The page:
Recent work has shown that many of the standard TFNP classes - such as PLS, PPADS, PPAD, SOPL, and EOPL - have corresponding proof systems in propositional proof complexity, in the sense that a total search problem is in the class if and only if the totality of the problem can be efficiently proved by the corresponding proof system. We build on this line of work by studying coloured variants of these TFNP classes: C-PLS, C-PPADS, C-PPAD, C-SOPL, and C-EOPL. While C-PLS has been studied in the literature before, the coloured variants of the other classes are introduced here for the first time. We give a family of results showing that these coloured TFNP classes are natural objects of study, and that the correspondence between TFNP and natural propositional proof systems is not an exceptional phenomenon isolated to weak TFNP classes. Namely, we show that:

- Each of the classes C-PLS, C-PPADS, and C-SOPL have corresponding proof systems characterizing them. Specifically, the proof systems for these classes are obtained by adding depth to the formulas in the corresponding proof system for the uncoloured class. For instance, while it was previously known that PLS is characterized by bounded-width Resolution (i.e. depth 0.5 Frege), we prove that C-PLS is characterized by depth-1.5 Frege (Res(polylog(n)).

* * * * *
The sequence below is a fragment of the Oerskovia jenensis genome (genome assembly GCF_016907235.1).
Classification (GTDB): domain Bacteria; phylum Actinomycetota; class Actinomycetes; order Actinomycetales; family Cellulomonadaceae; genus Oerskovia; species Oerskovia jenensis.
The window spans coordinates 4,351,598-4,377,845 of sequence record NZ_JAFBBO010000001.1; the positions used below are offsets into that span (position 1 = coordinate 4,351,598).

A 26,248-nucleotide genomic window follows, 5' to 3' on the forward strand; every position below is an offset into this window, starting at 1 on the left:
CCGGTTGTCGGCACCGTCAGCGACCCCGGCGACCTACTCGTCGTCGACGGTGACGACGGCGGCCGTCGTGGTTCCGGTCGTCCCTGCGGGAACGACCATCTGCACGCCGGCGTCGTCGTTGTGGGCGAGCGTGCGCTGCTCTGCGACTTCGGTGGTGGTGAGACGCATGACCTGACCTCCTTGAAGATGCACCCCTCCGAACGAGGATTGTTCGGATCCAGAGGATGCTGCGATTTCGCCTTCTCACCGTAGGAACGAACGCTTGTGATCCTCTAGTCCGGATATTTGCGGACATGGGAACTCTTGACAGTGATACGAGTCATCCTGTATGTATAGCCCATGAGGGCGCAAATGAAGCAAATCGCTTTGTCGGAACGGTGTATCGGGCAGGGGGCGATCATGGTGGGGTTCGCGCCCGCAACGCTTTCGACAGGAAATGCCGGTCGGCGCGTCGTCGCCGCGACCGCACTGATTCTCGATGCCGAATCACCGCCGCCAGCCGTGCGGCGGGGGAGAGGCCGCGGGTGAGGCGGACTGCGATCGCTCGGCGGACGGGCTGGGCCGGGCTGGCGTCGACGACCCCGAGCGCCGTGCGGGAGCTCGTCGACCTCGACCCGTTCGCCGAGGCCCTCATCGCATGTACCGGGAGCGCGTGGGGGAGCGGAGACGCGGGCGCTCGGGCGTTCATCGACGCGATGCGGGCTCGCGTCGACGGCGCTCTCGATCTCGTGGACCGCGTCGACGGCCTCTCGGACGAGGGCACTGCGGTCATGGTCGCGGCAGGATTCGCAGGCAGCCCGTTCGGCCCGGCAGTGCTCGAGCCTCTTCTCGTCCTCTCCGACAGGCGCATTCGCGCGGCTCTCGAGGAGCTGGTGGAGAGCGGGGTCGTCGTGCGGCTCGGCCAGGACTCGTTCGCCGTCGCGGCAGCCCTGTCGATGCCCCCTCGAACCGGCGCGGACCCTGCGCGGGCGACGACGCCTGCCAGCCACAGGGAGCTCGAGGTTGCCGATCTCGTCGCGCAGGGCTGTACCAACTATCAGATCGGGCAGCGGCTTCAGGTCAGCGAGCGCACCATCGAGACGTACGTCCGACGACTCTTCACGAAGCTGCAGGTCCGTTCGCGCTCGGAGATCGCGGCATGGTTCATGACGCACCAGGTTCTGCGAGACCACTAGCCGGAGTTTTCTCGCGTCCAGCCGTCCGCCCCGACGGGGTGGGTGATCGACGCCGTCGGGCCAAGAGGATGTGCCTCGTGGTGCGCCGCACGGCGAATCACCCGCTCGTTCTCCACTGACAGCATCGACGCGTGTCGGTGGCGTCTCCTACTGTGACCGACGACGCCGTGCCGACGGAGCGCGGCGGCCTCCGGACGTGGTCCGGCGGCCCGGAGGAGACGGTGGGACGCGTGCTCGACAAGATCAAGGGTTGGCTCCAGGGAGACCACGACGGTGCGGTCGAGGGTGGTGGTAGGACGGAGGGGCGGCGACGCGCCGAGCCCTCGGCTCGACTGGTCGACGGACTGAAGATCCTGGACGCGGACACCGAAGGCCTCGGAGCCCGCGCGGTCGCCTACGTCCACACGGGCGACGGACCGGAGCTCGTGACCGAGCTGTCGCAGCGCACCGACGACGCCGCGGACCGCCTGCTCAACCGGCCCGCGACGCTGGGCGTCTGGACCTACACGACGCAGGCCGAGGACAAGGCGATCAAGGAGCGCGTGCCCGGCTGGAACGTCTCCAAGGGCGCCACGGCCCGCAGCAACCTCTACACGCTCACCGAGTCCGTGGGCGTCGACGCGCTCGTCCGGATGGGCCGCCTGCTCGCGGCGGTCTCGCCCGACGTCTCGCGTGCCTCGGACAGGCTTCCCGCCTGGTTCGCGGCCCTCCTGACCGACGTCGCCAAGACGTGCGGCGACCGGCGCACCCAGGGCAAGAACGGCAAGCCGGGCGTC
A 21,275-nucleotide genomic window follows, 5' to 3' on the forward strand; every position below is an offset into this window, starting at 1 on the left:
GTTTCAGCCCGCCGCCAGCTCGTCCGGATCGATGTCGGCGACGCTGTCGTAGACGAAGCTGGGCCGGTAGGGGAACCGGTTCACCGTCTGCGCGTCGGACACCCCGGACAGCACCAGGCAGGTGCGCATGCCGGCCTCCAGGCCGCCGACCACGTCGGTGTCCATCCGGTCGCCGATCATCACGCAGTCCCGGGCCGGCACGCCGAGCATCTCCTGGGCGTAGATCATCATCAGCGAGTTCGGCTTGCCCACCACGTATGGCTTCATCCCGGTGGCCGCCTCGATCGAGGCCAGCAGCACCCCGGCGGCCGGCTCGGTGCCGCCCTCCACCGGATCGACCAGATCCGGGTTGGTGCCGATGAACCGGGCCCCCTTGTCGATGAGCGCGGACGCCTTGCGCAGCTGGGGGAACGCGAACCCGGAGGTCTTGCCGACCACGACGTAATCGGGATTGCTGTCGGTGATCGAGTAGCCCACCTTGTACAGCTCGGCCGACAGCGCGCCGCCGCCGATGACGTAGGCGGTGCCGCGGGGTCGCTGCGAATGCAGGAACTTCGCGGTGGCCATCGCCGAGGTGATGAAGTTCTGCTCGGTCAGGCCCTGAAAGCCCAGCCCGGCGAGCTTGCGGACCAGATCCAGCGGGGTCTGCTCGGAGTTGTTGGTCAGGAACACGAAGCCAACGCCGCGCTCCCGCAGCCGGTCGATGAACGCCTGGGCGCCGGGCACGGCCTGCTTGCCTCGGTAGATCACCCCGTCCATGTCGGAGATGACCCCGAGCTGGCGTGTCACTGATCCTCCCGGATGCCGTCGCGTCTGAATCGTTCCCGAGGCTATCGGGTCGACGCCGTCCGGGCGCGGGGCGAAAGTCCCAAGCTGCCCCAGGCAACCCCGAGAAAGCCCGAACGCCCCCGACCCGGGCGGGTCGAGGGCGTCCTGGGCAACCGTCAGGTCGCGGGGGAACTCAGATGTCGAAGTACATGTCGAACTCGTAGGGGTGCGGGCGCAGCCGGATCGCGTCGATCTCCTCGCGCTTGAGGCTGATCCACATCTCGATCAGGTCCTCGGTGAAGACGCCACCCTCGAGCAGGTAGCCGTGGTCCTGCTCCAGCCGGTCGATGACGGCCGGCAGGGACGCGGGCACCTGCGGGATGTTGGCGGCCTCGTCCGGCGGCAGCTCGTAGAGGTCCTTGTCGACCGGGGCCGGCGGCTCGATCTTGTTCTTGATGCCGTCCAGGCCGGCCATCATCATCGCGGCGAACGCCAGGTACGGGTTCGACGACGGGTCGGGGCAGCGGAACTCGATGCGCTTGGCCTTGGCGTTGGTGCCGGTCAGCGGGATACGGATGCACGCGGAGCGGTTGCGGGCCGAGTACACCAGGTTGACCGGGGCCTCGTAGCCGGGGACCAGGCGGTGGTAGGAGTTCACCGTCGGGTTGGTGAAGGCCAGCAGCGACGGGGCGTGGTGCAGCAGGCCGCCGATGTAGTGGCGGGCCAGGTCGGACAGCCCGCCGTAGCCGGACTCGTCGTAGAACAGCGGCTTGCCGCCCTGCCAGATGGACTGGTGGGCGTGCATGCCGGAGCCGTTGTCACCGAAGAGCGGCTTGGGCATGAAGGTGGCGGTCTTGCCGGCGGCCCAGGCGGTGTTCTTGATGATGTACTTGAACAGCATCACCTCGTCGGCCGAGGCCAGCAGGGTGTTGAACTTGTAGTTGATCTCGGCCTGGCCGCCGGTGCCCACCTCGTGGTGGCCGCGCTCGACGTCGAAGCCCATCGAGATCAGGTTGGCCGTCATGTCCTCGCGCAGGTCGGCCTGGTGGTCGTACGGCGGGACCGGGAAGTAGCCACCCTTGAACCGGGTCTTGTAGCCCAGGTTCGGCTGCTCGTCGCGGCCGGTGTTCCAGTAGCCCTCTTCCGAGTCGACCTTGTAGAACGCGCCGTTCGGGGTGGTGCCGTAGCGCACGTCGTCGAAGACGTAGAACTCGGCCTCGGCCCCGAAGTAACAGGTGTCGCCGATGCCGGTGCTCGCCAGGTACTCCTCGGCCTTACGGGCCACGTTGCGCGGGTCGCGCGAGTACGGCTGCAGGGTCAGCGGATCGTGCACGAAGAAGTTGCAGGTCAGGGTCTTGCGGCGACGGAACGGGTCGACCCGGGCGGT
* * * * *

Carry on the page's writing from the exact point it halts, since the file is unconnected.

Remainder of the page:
- The classes C-PPAD and C-EOPL coincide exactly with the uncoloured classes PPADS and SOPL, respectively. Thus, both of these classes also have corresponding proof systems: unary Sherali-Adams and Reversible Resolution, respectively.

- Finally, we prove a coloured intersection theorem for the coloured sink classes, showing C-PLS ∩ C-PPADS = C-SOPL, generalizing the intersection theorem PLS ∩ PPADS = SOPL. However, while it is known in the uncoloured world that PLS ∩ PPAD = EOPL = CLS, we prove that this equality fails in the coloured world in the black-box setting. More precisely, we show that there is an oracle O such that C-PLS^O ∩ C-PPAD^O ⊋ C-EOPL^O. To prove our results, we introduce an abstract multivalued proof system - the Blockwise Calculus - which may be of independent interest.